The Most Important Goal for a Child Is…



OK, parents – here’s one for you to mull over and consider.  This, from LRH’s essay A Child’s Dignity and His Goals:

“Perhaps the single most important point for parents to follow is the importance of giving goals to a child. And the most important goal is that of growing up to be an adult.”

“A child should have responsibility and independence commensurate with his status as a child.  He should have things which are wholly his and about which he decides everything.  But under no circumstances should he be possessed automatically of as much right as an adult in the sphere of the home.  To give him this is to remove the main goal of his life:  growing up.” –LRH

That’s one, when I first read it on the Successfully Raising Children Course, made me stop & think for a sec. Clearly, Mr. Hubbard is quite clear on the subject of ownership and the child’s possessions, as has been written on these pages before.  However, one is obviously also in for a world of trouble if one doesn’t apply that rule with a bit of sense.  What happens if you give ALL items in the house to the child?  Well, either you’re in for complete destruction (see this very apt post comparing babies to zombies for reasoning on such) or you’re going to give the child a big lose as they clearly cannot control the big-people things in the house like irons and stoves and the car and picking up the baby and so forth.

In my household, I’ve got a 20-month-old and a 3-month-old.  So, between my wife and I, we’ve worked out a number of immediate “goals” for our daughter that makes it interesting and compelling for her to want to “grow up”.  As in, when she’s bigger, she can:

  • Pick up her baby brother and burp him by herself
  • Push the stroller by herself
  • Cross the parking lot by herself
  • Use the computer by herself (well, she already can sort of do that)
  • Start the car (boy does she want to do that)

etc, etc.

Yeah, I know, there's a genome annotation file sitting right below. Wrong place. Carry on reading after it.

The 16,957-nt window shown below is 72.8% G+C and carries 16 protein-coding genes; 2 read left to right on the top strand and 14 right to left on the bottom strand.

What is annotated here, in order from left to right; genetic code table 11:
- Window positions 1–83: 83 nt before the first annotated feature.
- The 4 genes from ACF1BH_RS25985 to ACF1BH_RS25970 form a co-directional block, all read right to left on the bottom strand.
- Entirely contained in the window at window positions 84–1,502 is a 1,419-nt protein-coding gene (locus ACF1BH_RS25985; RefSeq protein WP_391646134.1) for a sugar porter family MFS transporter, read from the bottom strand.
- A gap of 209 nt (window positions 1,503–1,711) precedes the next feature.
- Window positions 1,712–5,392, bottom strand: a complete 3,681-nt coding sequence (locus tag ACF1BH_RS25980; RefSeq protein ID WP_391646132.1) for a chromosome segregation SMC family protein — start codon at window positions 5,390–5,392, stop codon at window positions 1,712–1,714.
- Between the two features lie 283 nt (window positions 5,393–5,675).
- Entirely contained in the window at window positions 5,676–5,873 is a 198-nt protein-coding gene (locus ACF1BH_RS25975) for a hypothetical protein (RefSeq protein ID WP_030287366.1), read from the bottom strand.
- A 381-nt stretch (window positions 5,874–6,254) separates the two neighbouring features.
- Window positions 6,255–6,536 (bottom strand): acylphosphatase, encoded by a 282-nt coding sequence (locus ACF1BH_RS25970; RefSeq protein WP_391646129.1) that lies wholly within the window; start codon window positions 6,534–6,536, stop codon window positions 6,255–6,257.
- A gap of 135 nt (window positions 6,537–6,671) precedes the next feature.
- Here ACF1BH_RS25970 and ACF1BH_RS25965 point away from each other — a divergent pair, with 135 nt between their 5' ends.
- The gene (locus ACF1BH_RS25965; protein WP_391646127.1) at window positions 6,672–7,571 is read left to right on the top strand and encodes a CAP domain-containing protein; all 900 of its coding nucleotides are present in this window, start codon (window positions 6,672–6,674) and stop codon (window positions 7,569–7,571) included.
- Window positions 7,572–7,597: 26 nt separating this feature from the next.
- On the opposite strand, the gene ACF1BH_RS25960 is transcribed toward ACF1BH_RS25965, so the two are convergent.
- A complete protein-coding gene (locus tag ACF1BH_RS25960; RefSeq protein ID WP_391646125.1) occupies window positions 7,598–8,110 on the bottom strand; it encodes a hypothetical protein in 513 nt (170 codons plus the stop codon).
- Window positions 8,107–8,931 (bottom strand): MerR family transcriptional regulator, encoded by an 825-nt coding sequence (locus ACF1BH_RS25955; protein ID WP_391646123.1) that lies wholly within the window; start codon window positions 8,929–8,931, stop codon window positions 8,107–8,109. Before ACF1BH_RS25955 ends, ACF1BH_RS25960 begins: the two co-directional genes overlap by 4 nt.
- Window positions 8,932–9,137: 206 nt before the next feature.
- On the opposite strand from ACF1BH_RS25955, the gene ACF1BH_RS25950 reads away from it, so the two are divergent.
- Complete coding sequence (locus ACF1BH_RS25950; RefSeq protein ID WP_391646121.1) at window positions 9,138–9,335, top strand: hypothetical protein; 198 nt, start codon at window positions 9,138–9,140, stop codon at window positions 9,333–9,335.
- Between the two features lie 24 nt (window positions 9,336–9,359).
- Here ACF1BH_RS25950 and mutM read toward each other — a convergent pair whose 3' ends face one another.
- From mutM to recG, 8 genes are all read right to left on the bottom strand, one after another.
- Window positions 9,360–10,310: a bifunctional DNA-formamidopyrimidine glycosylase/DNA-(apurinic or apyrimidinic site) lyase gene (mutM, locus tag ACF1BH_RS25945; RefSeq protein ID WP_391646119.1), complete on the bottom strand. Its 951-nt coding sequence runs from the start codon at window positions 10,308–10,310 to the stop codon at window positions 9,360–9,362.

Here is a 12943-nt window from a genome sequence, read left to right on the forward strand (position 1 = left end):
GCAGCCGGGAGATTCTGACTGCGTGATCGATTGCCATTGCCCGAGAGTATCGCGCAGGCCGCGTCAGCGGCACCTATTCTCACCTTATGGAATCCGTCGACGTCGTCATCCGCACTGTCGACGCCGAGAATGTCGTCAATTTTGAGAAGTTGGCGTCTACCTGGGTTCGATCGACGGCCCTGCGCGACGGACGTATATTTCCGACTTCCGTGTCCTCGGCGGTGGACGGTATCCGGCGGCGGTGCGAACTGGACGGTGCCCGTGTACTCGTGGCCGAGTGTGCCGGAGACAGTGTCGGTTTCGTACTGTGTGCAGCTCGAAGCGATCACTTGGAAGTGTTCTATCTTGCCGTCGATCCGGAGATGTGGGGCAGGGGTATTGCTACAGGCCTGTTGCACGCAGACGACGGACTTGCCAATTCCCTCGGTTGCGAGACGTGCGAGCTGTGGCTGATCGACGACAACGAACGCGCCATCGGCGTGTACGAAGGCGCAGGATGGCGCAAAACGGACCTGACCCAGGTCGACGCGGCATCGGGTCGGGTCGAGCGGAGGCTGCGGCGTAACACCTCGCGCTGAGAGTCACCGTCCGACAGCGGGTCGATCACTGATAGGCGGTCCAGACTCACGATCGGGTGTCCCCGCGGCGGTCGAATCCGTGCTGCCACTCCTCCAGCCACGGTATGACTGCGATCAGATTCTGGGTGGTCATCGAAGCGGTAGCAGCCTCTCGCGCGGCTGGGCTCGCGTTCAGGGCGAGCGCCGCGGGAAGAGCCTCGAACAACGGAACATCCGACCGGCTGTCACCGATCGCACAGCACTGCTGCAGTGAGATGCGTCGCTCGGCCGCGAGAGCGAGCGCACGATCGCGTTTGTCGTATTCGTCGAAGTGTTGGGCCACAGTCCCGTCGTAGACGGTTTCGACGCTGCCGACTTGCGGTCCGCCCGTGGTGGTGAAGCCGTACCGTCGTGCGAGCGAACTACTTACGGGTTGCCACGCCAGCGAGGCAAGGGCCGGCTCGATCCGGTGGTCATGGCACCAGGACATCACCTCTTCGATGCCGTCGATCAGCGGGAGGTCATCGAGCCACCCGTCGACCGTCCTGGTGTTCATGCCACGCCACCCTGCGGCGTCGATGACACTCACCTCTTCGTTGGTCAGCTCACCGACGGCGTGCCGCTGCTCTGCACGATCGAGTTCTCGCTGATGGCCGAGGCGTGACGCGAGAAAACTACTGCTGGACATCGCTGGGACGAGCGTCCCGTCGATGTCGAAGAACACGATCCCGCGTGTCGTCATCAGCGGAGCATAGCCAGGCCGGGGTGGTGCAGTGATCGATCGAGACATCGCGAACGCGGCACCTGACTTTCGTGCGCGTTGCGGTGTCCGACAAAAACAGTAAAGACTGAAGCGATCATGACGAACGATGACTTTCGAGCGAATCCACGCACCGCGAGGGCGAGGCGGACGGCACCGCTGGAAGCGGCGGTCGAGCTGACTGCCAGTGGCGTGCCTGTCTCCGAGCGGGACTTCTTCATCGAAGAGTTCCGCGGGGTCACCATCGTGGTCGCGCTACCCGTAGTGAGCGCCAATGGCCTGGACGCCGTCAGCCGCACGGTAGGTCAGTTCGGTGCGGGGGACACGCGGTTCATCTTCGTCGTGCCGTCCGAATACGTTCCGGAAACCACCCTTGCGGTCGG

As a result, she does have her toys and her books and her crayons and such which are absolutely, exclusively, and un-arguably hers.  But she knows that if she can get bigger, she’ll be allowed to do all kinds of big-girl things which she just can’t WAIT for.

I’d certainly recommend reading the full article cited above, as there’s quite a bit to reflect on.  I’m sure I’ll be taking many more looks at the same as my kids grow up.

2 thoughts on “The Most Important Goal for a Child Is…

  1. This is an amazing quote, and I apply it every day. In our house, the kids have a play room right off the kitchen where I can watch what they do but they must pick up at the end of the day. They get to do anything they want to their toys as long as it doesn’t make any damage to the house in general and I don’t have to look at or live in the mess. No toys leave the play room (on most occasions). It makes a perfect balance and the kids really like the rule.

    1. Nice! That’s one reason why we’re going to be upgrading to a space that has a playroom, as right now my daughter’s “creations” always have to be destroyed & put away immediately after she makes them (clean up) as our play room is the same as our living room.

      But it indeed is getting her to understand she always has to clean up before starting on a new task, which is a great lesson to learn.

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